Picture the dark parts of human history, the moments completely devoid of warmth or compassion. None of them were inevitable, but a first step was taken to the inexorable, a slight deviation from the current that turned into a whirlpool from which nothing could escape.
Emma Cline’s startlingly assured debut The Girls follows such a path, depicting the step-by-step process through which a wayward girl finds herself sucked into a movement that will lead to murder. “There was just this banal sense of being moved along the bright river of whatever was going to happen,” narrator Evie Boyd remembers, with an air of detachment that crystallizes rather than obscures the book’s powerful pangs of regret and nostalgia. With hindsight, she’s mildly surprised “that it could be as easy as this.”
The Girls is mostly set at the close of the 1960s, the tired end of a violent decade scarred by Vietnam, assassinations, and Charles Manson. It’s that last subject that the book takes as inspiration, a fictionalized take on a counterculture cult that eventually preached bloodshed.
As the book opens, the teenaged Evie is searching for some kind of meaning, having been rocked by her parents’ divorce, the expectations that surround her as a woman, and the craziness of the world at large, especially when overlaid against the banality of her dull, suburban life. She’s kindling waiting to be sparked, and she finds her ignition in the sight of free-spirited girls stealing food from a dumpster. Unglamorous, yes, but real.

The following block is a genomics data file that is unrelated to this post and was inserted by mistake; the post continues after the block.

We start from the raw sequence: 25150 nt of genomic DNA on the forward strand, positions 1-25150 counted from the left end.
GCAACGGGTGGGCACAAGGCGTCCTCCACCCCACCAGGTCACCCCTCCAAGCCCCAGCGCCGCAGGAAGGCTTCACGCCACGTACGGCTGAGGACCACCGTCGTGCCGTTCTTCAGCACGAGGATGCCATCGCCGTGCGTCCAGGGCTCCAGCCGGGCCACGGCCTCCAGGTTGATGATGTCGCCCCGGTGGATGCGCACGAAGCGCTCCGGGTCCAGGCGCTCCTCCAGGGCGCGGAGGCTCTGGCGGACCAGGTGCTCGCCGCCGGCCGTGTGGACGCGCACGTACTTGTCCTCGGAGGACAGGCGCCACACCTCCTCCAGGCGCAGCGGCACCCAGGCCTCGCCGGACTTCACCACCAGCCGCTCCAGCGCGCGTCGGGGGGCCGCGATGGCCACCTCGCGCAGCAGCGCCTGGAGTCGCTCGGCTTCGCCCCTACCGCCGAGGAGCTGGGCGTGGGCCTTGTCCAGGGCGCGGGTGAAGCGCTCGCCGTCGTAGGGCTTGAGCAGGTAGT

The girls, Evie eventually learns, are all devoted to a man named Russell, the kind of person who is spoken of in hushed tones. He and his followers live on a rundown and overgrown commune that promises a kind of freedom and a different kind of security. “Nobody thought until later that strangers might be anything but friends,” Evie remarks after befriending and joining them.
As the Manson parallel indicates, Russell is the grungy leader of a grungy cult, less Lancaster Dodd than Martha Marcy May Marlene’s Patrick, only far more insecure. There’s no sense that he’s brilliant or especially charismatic; he doesn’t offer a philosophy like Ted Kaczynski, or even a deranged one like Manson’s race-war paranoia. Mostly, he spouts age of Aquarius banalities about free love and collects women by exploiting the ones who are wounded and adrift. “He’d become an expert in female sadness,” Evie reflects, and she’s told, “He sees every part of you.” (“As if that were a good thing,” she thinks.) When he meets her, his first words are, “You’re here”: “Like he’d been waiting for me. Like I was late.”
The book walks a remarkably fine line in these sections. Russell is clearly depicted as abusive and a rapist, offering women as gifts to a man who has teased the aspiring musician with the prospect of a record deal. At the same time, Cline understands why the girls might find him and the commune seductive, how they go in with their eyes open (as open as they can be for ones so young, so “crowded with idiot trivia”). Evie describes “the dumb litter of the normal world transforming into the lush stage sets of a different life,” and how her life there, sticky and sickly though it was, had also become “the world I had always suspected existed.”